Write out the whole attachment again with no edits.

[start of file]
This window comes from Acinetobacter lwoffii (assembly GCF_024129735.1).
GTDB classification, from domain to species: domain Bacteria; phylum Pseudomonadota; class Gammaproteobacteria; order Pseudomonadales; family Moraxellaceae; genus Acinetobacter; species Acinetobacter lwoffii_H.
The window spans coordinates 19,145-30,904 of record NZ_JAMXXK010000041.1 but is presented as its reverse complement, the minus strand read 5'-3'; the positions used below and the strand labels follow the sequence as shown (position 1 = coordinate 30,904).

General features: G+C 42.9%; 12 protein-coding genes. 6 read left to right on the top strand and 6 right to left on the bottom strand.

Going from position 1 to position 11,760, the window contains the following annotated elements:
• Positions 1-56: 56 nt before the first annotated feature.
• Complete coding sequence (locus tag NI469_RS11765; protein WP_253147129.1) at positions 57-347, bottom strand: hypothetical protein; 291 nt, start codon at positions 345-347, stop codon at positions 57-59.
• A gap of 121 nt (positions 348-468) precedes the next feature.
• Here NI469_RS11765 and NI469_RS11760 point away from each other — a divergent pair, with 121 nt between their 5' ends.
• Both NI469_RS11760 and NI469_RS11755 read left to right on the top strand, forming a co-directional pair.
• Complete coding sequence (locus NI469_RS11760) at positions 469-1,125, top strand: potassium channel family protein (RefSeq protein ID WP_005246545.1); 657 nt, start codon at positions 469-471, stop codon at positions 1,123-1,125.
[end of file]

This window comes from Acinetobacter lwoffii (assembly GCF_024129735.1).
GTDB classification, from domain to species: domain Bacteria; phylum Pseudomonadota; class Gammaproteobacteria; order Pseudomonadales; family Moraxellaceae; genus Acinetobacter; species Acinetobacter lwoffii_H.
The window spans coordinates 19,145-30,904 of record NZ_JAMXXK010000041.1 but is presented as its reverse complement, the minus strand read 5'-3'; the positions used below and the strand labels follow the sequence as shown (position 1 = coordinate 30,904).

General features: G+C 42.9%; 12 protein-coding genes. 6 read left to right on the top strand and 6 right to left on the bottom strand.

Going from position 1 to position 11,760, the window contains the following annotated elements:
• Positions 1-56: 56 nt before the first annotated feature.
• Complete coding sequence (locus tag NI469_RS11765; protein WP_253147129.1) at positions 57-347, bottom strand: hypothetical protein; 291 nt, start codon at positions 345-347, stop codon at positions 57-59.
• A gap of 121 nt (positions 348-468) precedes the next feature.
• Here NI469_RS11765 and NI469_RS11760 point away from each other — a divergent pair, with 121 nt between their 5' ends.
• Both NI469_RS11760 and NI469_RS11755 read left to right on the top strand, forming a co-directional pair.
• Complete coding sequence (locus NI469_RS11760) at positions 469-1,125, top strand: potassium channel family protein (RefSeq protein ID WP_005246545.1); 657 nt, start codon at positions 469-471, stop codon at positions 1,123-1,125.